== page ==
The art of storytelling is not to tell everything and have your audience complete the story in their heads so that the story becomes theirs.
And power phrases are what gets you quoted, tweeted, remembered. They are carefully crafted sentences that you will drop (usually before a pause) to summarize, convey and make sure your point comes out as clear and straight as possible.
You can choose to drop these power phrases either nonchalantly or with some drama or flair... if they're powerful enough they don't need much (not even the pause or silence after them), but people will react to them and they will stick to people.
Attention Grabbing Tools
There are some tools you may want to use as crutches, mainly because people like them and sometimes they are practical and come in handy:
- But don't get too technical or detailed. It's one big, fat, juicy number, figure or percentage you will show. Just one, not bar chart or line chart, maybe a pie. But it works best if you leave out any other figure and just focus on one big number. ie. 57% of people this or that; 2 out of 3 customers tip more than waiters expect, etc.
- People love tips, specially coming from an expert, which you are passing for or perceived as since you are on stage.
- If you don't feel like lecturing or are too humble to provide explicit guidance, lists are a good way of sharing insights, lessons learned and personal observations and perspectives.
- The great thing of lists is that they allow you to cover many things quickly and strengthen your message by giving credibility to it.
- One trick is to go through the entire list, not too fast, with rhythm and cadence, like a soft rap, before going into each of them in detail, if you have to go into detail at all, often you may not.
- People love paradoxes, irony, sarcasm, unexpected twists and facts, and contradictory information.
Using one or two of these gives people a little of what they want, expect and are used to and eases their connection to your talk.
As for the format of the slides: the best layout is one big picture with a single sentence on each slide. if anything, a byline or smaller, secondary sentence below the main one.
No large bullet lists, no big tables with many rows and columns, no statistics charts with multiple series on them
Lists, you split them into one item per slide.
You don't want your slides competing with you for attention.
The audience's focus should be on you and you should be telling the story, not your slides.
You don't want people reading your slides, but reading your lips and focused on you.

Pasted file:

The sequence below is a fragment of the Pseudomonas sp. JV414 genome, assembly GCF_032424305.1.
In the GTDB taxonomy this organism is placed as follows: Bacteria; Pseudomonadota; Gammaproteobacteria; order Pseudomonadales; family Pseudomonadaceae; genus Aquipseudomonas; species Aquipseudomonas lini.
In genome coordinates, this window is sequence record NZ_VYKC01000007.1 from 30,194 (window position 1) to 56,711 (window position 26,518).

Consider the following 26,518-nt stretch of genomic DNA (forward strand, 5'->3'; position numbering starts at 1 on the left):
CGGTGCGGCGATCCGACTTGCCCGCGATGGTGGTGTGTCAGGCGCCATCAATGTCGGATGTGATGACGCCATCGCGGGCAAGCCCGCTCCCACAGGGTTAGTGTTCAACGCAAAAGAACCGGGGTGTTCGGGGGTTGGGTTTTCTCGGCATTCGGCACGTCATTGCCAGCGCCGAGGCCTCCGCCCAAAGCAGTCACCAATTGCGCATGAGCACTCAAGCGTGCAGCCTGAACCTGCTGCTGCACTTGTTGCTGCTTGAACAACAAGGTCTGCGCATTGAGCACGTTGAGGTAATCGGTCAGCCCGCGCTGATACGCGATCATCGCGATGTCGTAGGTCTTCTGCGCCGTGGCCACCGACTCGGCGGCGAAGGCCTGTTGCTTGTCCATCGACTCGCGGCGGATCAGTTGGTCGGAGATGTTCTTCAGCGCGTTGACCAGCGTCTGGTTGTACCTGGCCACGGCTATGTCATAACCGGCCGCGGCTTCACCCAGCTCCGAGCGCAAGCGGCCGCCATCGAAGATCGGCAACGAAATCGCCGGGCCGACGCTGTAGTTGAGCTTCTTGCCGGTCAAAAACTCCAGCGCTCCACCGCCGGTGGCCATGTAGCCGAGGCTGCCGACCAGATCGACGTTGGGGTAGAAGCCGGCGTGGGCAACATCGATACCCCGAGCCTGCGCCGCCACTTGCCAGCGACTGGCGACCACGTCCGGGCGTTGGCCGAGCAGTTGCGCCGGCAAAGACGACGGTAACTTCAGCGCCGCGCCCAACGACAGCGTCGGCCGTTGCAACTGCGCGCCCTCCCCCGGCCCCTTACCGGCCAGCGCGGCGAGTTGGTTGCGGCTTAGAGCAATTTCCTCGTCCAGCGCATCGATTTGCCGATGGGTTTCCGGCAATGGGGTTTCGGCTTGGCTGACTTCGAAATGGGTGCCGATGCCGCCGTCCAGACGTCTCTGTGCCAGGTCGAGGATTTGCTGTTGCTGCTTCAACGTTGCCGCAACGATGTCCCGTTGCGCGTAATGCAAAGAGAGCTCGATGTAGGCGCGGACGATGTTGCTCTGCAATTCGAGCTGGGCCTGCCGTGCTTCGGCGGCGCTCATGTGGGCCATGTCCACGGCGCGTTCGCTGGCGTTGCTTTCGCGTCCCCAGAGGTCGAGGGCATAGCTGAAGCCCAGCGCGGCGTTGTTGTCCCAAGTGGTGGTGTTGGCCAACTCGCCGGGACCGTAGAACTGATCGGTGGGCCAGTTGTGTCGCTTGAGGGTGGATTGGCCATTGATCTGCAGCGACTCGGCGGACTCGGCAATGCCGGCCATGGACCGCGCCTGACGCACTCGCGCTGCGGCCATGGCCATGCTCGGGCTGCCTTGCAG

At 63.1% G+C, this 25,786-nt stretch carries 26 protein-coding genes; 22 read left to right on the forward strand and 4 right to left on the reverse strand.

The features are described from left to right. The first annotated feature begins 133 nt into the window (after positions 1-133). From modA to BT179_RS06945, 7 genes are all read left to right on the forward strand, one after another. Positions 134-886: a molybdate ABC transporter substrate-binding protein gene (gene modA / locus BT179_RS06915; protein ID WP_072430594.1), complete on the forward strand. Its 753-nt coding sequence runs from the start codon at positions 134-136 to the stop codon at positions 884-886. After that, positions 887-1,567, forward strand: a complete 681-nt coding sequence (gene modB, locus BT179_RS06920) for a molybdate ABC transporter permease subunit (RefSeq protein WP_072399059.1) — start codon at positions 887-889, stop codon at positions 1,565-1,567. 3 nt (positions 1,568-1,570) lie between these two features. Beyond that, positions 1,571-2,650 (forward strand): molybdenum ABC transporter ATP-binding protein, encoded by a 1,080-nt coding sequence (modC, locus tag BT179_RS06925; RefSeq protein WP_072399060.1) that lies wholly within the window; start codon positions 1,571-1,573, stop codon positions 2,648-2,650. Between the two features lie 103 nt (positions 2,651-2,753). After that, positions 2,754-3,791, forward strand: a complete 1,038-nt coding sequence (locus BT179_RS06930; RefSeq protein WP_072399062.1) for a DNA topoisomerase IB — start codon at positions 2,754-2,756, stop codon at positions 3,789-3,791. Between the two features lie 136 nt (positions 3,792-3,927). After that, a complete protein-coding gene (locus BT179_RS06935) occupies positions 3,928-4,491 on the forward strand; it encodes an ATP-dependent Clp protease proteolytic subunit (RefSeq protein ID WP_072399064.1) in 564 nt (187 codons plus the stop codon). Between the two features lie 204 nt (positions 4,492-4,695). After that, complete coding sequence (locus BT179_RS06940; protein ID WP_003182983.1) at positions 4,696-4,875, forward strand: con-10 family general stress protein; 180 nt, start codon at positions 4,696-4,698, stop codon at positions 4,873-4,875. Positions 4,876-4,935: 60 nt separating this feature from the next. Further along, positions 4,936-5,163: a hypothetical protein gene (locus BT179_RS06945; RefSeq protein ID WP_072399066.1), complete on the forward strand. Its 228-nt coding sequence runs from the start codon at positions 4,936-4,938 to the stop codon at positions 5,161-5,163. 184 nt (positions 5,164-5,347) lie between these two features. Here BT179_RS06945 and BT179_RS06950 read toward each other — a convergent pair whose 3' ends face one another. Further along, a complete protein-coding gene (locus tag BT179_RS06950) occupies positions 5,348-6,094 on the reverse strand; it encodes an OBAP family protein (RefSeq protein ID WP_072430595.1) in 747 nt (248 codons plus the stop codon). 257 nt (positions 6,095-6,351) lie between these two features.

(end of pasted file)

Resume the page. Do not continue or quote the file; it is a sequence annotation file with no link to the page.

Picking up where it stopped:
Practice and Rehearse
Finally, practice, practice, practice: on your own, while walking, driving, in front of a mirror or not.
Not just in your mind, say your talk out loud, so that you can hear yourself.
Ask others to listen and provide feedback.
Change it until it feels right.
Do not try to memorize the words but to learn the flow and moments by heart.
Have a clear vision of your talk moments and components so that if you get lost, you know where you are and can quickly jump forward or sideways to another moment or element.
Have a clear list of points you want to convey so that if you get lost, you can review them in your head and make sure you cover them.
Be Ready for the Unexpected
Be ready for problems and practice your response to them. Here is a short list for which you should be prepared and have a response for. They happen all the time, everyday. Do not be offended if they happen to you and don't let them affect your presentation. Be ready to come out as a winner even if you're hit by the talk goblin or the pitch trolls:
- the slideshow doesn't display.
- the clicker doesn't work.
- a video doesn't play.
- a demo can't be presented.
- there is no internet access.
- there is no sound.
- the figures are not legible (you shouldn't have small figures anyway).
- your time on stage is cut short in advance.
- you had 30 min, they just told you you only have 15 min now.
- happens all the time.
- you get interrupted by technical problems or any other reason.
- often you can't go back to the beginning, so you have to make the best of it and graciously continue from where you were interrupted.
I hope this helps, let me know if you have questions, ideas and when you want to bounce ideas or practice your story or have me review your presentation.